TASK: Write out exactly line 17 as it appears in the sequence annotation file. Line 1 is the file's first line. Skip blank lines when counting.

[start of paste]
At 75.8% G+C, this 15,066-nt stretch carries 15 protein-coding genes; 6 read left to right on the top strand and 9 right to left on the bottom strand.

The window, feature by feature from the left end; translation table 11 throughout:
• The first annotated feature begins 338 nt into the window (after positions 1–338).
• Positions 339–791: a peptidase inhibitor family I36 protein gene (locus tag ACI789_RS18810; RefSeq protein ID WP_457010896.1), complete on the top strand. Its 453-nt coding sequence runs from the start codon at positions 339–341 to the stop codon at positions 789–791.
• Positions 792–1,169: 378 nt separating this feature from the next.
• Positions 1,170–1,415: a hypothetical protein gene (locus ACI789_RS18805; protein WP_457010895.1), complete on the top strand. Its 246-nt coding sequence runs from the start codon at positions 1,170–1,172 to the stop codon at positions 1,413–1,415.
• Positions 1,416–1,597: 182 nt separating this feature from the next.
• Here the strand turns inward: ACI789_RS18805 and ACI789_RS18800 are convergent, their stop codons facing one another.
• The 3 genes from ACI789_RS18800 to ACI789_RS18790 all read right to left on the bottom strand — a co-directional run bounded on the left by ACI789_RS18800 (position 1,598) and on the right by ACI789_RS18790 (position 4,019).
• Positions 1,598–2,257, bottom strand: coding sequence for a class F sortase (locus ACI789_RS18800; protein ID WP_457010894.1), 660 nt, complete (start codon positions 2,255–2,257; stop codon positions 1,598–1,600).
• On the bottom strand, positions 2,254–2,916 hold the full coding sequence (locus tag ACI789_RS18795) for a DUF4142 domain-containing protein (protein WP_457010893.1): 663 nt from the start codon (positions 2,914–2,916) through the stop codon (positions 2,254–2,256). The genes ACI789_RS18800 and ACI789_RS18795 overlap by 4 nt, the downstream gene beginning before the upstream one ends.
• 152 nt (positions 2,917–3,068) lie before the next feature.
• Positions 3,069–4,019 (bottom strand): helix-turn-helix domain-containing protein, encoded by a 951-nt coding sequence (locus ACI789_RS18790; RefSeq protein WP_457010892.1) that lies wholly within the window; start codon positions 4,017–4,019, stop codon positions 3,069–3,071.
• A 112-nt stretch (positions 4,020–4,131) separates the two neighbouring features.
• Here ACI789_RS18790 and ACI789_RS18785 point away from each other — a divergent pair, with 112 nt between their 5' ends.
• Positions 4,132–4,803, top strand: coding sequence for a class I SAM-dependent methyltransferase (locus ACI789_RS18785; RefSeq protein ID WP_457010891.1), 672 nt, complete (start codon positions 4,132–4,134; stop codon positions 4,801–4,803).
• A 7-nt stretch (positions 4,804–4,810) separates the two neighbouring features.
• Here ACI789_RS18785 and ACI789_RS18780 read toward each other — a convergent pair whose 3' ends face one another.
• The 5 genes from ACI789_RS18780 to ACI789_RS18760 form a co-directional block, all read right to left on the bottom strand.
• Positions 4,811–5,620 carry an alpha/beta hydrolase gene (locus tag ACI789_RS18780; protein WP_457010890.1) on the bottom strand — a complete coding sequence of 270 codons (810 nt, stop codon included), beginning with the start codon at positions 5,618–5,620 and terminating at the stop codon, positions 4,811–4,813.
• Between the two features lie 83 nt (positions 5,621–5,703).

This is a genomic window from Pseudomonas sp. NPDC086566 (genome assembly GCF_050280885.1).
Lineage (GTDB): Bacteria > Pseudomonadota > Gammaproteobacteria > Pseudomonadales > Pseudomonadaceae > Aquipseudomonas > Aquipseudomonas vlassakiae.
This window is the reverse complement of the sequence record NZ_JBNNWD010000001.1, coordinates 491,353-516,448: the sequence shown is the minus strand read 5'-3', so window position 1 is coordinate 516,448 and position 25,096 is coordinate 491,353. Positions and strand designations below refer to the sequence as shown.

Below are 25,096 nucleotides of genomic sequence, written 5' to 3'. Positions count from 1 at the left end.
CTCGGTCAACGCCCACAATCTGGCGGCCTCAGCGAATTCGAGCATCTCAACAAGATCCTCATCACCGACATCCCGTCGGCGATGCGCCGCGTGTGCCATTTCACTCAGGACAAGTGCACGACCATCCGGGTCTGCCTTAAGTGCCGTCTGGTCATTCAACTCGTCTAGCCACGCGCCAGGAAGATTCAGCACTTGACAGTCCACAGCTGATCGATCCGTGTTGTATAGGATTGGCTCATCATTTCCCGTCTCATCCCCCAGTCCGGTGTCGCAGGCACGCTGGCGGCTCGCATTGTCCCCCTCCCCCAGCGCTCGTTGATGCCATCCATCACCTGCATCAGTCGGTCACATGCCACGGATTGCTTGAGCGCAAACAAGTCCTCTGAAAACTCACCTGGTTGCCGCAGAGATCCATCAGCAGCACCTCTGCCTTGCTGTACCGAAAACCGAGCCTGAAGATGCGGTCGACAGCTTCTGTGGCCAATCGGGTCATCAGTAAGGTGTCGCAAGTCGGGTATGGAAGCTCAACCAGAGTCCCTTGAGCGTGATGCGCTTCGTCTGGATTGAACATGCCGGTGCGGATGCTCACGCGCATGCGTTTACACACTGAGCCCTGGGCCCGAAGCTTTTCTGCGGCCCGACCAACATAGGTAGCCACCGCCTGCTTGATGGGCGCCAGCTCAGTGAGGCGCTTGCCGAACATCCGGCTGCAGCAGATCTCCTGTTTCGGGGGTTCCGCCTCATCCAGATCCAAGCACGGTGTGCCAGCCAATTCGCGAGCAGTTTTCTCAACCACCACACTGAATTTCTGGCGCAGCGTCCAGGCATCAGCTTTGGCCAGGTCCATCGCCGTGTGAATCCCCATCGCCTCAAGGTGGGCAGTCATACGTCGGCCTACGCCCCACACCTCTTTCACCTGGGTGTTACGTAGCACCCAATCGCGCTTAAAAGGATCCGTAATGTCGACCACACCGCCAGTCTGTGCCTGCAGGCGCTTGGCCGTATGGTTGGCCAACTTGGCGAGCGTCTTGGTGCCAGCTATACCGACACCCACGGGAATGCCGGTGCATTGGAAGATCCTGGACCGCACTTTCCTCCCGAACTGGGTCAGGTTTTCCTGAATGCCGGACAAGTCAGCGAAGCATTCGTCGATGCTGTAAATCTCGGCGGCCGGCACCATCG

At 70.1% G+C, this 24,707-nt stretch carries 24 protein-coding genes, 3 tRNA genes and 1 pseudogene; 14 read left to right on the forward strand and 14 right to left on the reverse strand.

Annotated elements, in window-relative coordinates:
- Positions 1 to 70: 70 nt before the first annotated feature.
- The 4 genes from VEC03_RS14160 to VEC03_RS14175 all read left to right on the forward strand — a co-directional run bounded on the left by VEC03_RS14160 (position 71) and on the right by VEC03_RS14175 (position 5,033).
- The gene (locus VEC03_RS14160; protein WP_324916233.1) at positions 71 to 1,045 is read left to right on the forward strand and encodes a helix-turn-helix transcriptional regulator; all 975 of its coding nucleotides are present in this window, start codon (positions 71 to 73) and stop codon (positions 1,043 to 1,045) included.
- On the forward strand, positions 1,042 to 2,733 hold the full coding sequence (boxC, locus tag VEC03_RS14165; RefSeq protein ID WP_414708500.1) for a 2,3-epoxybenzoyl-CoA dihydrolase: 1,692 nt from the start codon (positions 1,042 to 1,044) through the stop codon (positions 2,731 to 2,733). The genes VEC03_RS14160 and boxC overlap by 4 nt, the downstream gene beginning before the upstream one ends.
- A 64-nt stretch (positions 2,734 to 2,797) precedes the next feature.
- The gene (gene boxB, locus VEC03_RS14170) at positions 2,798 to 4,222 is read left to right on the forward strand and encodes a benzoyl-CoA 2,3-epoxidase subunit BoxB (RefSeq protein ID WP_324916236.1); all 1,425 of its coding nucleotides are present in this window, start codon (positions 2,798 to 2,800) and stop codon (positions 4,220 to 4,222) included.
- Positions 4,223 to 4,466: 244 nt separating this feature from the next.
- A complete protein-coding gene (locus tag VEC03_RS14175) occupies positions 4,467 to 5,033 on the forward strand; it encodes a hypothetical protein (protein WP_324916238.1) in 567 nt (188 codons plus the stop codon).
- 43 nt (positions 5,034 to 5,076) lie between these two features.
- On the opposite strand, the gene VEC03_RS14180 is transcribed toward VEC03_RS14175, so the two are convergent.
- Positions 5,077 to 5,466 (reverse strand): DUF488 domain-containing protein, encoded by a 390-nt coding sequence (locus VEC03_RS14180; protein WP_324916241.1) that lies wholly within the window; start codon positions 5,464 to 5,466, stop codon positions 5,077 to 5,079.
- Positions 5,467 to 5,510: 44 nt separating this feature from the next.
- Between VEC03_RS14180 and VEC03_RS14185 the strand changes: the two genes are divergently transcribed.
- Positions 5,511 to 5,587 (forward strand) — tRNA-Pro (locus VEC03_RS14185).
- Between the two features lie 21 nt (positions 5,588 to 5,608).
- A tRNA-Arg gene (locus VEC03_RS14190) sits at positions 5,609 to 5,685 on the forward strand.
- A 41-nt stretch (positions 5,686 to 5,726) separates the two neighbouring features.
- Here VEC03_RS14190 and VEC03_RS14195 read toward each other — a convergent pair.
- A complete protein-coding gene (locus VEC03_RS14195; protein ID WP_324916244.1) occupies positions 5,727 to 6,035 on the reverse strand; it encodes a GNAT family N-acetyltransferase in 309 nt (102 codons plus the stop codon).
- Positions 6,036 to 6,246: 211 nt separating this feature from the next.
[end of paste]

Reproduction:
• A 7-nt stretch (positions 4,804–4,810) separates the two neighbouring features.